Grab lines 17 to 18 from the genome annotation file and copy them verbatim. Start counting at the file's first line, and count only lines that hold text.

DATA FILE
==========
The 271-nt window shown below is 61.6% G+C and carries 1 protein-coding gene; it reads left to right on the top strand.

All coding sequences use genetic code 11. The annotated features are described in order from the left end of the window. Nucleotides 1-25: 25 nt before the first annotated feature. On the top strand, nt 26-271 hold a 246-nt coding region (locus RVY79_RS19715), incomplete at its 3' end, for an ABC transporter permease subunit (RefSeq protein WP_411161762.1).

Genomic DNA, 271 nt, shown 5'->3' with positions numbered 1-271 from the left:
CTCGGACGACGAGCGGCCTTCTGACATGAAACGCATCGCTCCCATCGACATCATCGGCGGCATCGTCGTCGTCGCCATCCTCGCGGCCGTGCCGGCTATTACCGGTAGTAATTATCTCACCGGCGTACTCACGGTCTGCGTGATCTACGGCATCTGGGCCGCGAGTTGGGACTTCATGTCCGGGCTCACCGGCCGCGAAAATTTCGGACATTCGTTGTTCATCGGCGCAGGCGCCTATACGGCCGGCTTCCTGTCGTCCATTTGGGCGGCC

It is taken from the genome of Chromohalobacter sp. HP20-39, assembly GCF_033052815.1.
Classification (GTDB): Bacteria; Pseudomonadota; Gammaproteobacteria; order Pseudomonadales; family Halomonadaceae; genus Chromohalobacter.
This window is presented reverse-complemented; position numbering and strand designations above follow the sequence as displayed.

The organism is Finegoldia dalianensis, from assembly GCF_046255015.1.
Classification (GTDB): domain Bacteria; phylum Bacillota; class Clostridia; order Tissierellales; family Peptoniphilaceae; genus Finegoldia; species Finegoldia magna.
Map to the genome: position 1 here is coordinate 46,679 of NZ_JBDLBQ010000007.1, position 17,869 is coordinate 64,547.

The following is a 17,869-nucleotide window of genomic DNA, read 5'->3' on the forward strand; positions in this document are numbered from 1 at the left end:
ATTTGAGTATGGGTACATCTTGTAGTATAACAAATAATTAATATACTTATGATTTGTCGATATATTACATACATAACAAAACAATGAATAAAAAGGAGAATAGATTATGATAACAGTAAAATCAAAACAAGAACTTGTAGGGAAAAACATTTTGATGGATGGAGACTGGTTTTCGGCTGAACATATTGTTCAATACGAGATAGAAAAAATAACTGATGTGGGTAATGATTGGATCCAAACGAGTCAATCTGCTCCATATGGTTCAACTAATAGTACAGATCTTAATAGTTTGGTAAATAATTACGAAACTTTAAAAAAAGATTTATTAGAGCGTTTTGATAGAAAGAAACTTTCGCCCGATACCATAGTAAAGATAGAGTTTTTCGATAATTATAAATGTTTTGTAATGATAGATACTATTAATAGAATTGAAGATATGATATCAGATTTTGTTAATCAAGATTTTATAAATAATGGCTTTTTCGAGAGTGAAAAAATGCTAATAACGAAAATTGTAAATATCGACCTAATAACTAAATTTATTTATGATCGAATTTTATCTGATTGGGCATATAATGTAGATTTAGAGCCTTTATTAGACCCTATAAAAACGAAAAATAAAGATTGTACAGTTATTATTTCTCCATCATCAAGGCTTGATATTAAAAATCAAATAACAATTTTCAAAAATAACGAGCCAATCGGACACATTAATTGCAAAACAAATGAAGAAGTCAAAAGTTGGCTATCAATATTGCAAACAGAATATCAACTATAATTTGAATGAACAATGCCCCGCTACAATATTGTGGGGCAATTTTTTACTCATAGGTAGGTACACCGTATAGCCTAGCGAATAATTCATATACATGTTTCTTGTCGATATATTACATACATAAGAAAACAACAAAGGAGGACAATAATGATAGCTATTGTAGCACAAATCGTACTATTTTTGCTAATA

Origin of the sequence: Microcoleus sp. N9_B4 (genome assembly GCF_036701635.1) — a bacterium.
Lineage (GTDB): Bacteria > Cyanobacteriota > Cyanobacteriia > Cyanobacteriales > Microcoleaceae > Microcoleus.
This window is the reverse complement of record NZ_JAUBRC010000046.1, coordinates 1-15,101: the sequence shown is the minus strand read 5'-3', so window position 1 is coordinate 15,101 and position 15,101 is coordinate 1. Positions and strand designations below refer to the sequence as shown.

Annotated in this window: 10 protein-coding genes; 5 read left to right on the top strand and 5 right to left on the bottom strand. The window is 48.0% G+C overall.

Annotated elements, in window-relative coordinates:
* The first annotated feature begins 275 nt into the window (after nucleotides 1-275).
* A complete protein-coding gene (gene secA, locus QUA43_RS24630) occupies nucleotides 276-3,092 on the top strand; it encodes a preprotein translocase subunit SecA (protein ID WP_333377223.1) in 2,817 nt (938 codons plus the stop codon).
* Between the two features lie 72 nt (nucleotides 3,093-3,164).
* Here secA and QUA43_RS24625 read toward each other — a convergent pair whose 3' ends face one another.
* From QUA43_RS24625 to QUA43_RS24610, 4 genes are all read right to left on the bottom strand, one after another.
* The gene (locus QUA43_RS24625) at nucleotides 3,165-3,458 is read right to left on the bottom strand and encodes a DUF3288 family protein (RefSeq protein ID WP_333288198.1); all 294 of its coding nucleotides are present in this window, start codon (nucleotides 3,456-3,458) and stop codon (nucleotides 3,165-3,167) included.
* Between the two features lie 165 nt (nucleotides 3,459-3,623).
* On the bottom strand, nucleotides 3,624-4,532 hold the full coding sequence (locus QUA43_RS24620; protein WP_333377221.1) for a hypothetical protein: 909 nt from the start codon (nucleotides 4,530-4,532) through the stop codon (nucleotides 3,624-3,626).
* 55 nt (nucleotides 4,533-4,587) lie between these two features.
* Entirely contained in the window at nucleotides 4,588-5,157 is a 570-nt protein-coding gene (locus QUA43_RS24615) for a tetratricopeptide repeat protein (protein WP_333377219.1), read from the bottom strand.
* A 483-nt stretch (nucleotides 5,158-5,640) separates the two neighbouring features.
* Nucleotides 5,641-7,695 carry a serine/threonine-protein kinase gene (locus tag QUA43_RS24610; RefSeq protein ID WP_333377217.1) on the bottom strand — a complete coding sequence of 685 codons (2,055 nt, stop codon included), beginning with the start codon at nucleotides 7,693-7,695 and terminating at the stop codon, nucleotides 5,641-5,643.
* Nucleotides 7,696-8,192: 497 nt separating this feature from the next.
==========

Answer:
Annotated elements, in window-relative coordinates:
* The first annotated feature begins 275 nt into the window (after nucleotides 1-275).